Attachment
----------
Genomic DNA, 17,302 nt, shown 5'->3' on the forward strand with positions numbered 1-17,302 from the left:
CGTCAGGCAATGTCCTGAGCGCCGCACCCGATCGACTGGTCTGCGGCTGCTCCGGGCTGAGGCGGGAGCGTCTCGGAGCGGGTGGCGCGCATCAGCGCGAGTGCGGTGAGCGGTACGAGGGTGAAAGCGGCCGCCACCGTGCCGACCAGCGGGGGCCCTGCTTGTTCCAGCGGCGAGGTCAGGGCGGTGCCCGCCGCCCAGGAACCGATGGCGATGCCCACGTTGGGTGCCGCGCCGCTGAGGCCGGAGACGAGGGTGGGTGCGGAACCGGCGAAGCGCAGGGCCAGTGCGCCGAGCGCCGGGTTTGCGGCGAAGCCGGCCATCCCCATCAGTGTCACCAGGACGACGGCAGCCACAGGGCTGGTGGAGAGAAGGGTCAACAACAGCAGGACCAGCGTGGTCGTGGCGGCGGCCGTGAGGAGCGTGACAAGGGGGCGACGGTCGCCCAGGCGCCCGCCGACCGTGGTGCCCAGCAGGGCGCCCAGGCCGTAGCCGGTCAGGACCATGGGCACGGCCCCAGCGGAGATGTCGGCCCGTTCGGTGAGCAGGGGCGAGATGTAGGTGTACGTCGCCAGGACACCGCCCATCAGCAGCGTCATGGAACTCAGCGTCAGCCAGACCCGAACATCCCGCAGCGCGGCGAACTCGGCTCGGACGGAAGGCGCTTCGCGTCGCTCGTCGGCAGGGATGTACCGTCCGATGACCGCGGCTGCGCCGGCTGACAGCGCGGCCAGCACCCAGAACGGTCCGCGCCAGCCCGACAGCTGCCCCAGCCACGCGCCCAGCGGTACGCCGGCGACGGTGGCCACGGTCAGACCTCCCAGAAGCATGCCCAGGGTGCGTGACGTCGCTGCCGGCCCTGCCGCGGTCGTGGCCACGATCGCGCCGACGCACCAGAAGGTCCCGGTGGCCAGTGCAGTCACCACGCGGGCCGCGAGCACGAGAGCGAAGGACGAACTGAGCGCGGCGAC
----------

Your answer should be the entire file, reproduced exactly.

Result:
Genomic DNA, 17,302 nt, shown 5'->3' on the forward strand with positions numbered 1-17,302 from the left:
CGTCAGGCAATGTCCTGAGCGCCGCACCCGATCGACTGGTCTGCGGCTGCTCCGGGCTGAGGCGGGAGCGTCTCGGAGCGGGTGGCGCGCATCAGCGCGAGTGCGGTGAGCGGTACGAGGGTGAAAGCGGCCGCCACCGTGCCGACCAGCGGGGGCCCTGCTTGTTCCAGCGGCGAGGTCAGGGCGGTGCCCGCCGCCCAGGAACCGATGGCGATGCCCACGTTGGGTGCCGCGCCGCTGAGGCCGGAGACGAGGGTGGGTGCGGAACCGGCGAAGCGCAGGGCCAGTGCGCCGAGCGCCGGGTTTGCGGCGAAGCCGGCCATCCCCATCAGTGTCACCAGGACGACGGCAGCCACAGGGCTGGTGGAGAGAAGGGTCAACAACAGCAGGACCAGCGTGGTCGTGGCGGCGGCCGTGAGGAGCGTGACAAGGGGGCGACGGTCGCCCAGGCGCCCGCCGACCGTGGTGCCCAGCAGGGCGCCCAGGCCGTAGCCGGTCAGGACCATGGGCACGGCCCCAGCGGAGATGTCGGCCCGTTCGGTGAGCAGGGGCGAGATGTAGGTGTACGTCGCCAGGACACCGCCCATCAGCAGCGTCATGGAACTCAGCGTCAGCCAGACCCGAACATCCCGCAGCGCGGCGAACTCGGCTCGGACGGAAGGCGCTTCGCGTCGCTCGTCGGCAGGGATGTACCGTCCGATGACCGCGGCTGCGCCGGCTGACAGCGCGGCCAGCACCCAGAACGGTCCGCGCCAGCCCGACAGCTGCCCCAGCCACGCGCCCAGCGGTACGCCGGCGACGGTGGCCACGGTCAGACCTCCCAGAAGCATGCCCAGGGTGCGTGACGTCGCTGCCGGCCCTGCCGCGGTCGTGGCCACGATCGCGCCGACGCACCAGAAGGTCCCGGTGGCCAGTGCAGTCACCACGCGGGCCGCGAGCACGAGAGCGAAGGACGAACTGAGCGCGGCGAC